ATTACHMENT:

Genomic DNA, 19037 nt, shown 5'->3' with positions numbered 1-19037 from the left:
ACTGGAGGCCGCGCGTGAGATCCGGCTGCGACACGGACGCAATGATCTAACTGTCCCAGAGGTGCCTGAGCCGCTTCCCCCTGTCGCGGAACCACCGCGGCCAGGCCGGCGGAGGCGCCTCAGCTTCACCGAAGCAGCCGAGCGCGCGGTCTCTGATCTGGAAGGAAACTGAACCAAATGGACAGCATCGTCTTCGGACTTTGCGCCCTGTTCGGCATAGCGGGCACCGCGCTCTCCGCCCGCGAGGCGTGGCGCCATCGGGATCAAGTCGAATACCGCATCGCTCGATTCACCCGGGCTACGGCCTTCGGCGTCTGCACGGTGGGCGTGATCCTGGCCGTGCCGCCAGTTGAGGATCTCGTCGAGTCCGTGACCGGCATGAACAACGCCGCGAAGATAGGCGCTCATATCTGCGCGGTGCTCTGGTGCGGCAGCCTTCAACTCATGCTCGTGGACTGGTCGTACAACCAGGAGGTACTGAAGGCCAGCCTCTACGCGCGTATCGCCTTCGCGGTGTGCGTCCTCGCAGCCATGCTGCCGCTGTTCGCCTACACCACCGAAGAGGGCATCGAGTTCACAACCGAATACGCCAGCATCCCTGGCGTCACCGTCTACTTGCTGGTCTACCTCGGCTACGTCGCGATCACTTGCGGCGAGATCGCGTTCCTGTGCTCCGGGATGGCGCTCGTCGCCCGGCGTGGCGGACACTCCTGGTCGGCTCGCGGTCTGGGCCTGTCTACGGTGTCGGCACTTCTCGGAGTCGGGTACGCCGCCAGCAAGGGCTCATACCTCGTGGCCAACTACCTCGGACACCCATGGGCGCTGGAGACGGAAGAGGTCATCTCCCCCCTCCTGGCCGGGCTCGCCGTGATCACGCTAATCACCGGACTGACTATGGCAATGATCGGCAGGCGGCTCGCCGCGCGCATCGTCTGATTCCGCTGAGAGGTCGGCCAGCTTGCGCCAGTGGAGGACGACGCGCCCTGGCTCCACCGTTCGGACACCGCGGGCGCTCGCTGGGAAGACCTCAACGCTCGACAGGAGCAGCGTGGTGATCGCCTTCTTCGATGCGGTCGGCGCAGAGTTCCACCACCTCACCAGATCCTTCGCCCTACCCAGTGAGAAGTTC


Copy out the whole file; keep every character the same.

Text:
Genomic DNA, 19037 nt, shown 5'->3' with positions numbered 1-19037 from the left:
ACTGGAGGCCGCGCGTGAGATCCGGCTGCGACACGGACGCAATGATCTAACTGTCCCAGAGGTGCCTGAGCCGCTTCCCCCTGTCGCGGAACCACCGCGGCCAGGCCGGCGGAGGCGCCTCAGCTTCACCGAAGCAGCCGAGCGCGCGGTCTCTGATCTGGAAGGAAACTGAACCAAATGGACAGCATCGTCTTCGGACTTTGCGCCCTGTTCGGCATAGCGGGCACCGCGCTCTCCGCCCGCGAGGCGTGGCGCCATCGGGATCAAGTCGAATACCGCATCGCTCGATTCACCCGGGCTACGGCCTTCGGCGTCTGCACGGTGGGCGTGATCCTGGCCGTGCCGCCAGTTGAGGATCTCGTCGAGTCCGTGACCGGCATGAACAACGCCGCGAAGATAGGCGCTCATATCTGCGCGGTGCTCTGGTGCGGCAGCCTTCAACTCATGCTCGTGGACTGGTCGTACAACCAGGAGGTACTGAAGGCCAGCCTCTACGCGCGTATCGCCTTCGCGGTGTGCGTCCTCGCAGCCATGCTGCCGCTGTTCGCCTACACCACCGAAGAGGGCATCGAGTTCACAACCGAATACGCCAGCATCCCTGGCGTCACCGTCTACTTGCTGGTCTACCTCGGCTACGTCGCGATCACTTGCGGCGAGATCGCGTTCCTGTGCTCCGGGATGGCGCTCGTCGCCCGGCGTGGCGGACACTCCTGGTCGGCTCGCGGTCTGGGCCTGTCTACGGTGTCGGCACTTCTCGGAGTCGGGTACGCCGCCAGCAAGGGCTCATACCTCGTGGCCAACTACCTCGGACACCCATGGGCGCTGGAGACGGAAGAGGTCATCTCCCCCCTCCTGGCCGGGCTCGCCGTGATCACGCTAATCACCGGACTGACTATGGCAATGATCGGCAGGCGGCTCGCCGCGCGCATCGTCTGATTCCGCTGAGAGGTCGGCCAGCTTGCGCCAGTGGAGGACGACGCGCCCTGGCTCCACCGTTCGGACACCGCGGGCGCTCGCTGGGAAGACCTCAACGCTCGACAGGAGCAGCGTGGTGATCGCCTTCTTCGATGCGGTCGGCGCAGAGTTCCACCACCTCACCAGATCCTTCGCCCTACCCAGTGAGAAGTTC